(b) means for comparing said signal representative of the magnitude of said magnetic field and the output from said amplifier.
Description
DETAILED DESCRIPTION OF THE INVENTION

The same reference characters refer the same or similar elements.

The flow measuring circuit designs shown in FIGS. 1 and 2 include a meter pipe 1. A magnetic field, generated by coils 2,3, extends perpendicularly through pipe 1. An excitation current I.sub.EER passes through the coils 2,3 which are connected in series, although they could also be connected in parallel. Electrodes 4,5 are installed on opposite sides of the meter pipe 1 perpendicular to the longitudinal axis of the magnetic field. A voltage, essentially proportional to the flowrate of the flowing fluid, is present on the electrodes 4,5.

In the circuit design shown in FIG. 1, the electrodes 4,5 are connected by leads 6,7 to the inputs of the impedance converters 8,9, which have a relatively high input impedance and a relatively low output impedance, and are located in close proximity to the electrodes 4,5. The outputs of the impedance converters 8,9 are connected by leads 10,11 to terminals 12a,13a, respectively, of bipolar switch 12/13. The other terminals 12b,13b of bipolar switch 12/13 are connected to the reference potential. The output of the switch 12/13 is connected by leads 14,15 to the two inputs of the signal amplifier 16. The output of the signal amplifier 16 is connected by lead 17 to the multiplexer 18. The output of the multiplexer 18 is connected to an input of the A/D converter 20. The output of the A/D converter 20 is connected by lead 21 to an input of the microprocessor 22. The microprocessor 22 controls, through lead 31, the multiplexer 18 and, through leads 32 and 33, the switches 12 and 13 of bipolar switch 12/13.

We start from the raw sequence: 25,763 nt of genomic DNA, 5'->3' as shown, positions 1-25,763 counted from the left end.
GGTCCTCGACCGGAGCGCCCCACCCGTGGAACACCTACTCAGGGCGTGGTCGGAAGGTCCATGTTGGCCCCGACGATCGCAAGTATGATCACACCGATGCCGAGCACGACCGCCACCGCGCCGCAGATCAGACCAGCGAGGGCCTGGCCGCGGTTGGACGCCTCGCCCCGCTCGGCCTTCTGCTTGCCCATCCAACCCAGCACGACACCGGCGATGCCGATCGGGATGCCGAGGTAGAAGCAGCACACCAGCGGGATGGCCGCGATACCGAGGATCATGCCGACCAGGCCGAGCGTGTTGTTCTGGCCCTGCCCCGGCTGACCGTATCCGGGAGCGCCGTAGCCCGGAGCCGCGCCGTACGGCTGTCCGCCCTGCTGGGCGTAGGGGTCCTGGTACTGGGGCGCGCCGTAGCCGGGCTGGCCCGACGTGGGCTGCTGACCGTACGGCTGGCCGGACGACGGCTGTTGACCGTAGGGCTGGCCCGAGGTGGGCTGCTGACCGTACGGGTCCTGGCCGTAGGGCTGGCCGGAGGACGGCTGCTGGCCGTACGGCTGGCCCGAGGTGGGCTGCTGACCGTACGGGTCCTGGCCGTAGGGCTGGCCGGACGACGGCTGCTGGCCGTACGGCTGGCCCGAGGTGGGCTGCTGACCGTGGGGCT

Other outputs of the microprocessor 22 are connected by lead 23 to a alpha-numeric LCD-display 24, by lead 25 to a current output circuit 26 for connection by lead 27 to an optional totalizer, by lead 28 to a binary pulse output circuit 29 for connection by lead 30 to an optional binary pulse device, and by lead 34 to optocoupler pulse out circuit 35 for connection by lead 36 to an optional optocoupler device.

The switches 12 and 13 are controlled through leads 32 and 33, which either set both switches in the mode shown in FIG. 1 or set the one switch 12 or the other switch 13 through the terminals 12b or 13b to the reference potential or set both switches 12 and 13 through terminals 12b and 13b to the reference potential.

In normal operation, the signal voltages from the electrodes 4 and 5 are the same but with opposite polarity. For example, the signal voltage at the output of the impedance converter 8 has an amplitude +U.sub.S and the signal voltage at the output of the impedance converter 9 has an amplitude -U.sub.S. An amplified signal U=k (2 U.sub.S), where k is a proportionality factor, exists on the output of the signal amplifier 16. This amplified signal is only used during the measurement time intervals TM (see FIG. 3). During the diagnostic time interval T2, the switch 13 is connected to the reference potential by terminal 13b. During the .diagnostic time interval T3, the switch 12 is connected to the reference potential by terminal 12b. During the diagnostic time interval T4, both switches 12 and 13 are connected to the reference potential by terminals 12b and 13b. The total time duration of the diagnostic time intervals T2, T3, and T4 is TD.

When the operation is normal, the output signal from the signal amplifier 16, during the diagnostic time intervals T2 and T3 is one-half the amplitude of the signal U, i.e. 1/2 U. These signals are converted into digital signals in the A/D converter 20 and evaluated by the microprocessor 22 and designated as "error free".

If electrode 4 or 5 is covered with insulating layer, no bias current will flow into the input of the corresponding impedance converter 8 or 9. This leads to a saturation of the output of the impedance converter 8 or 9 and thereby to saturation of the output signal of the signal amplifier 16 which is noted by the microprocessor 22 and designated as "error".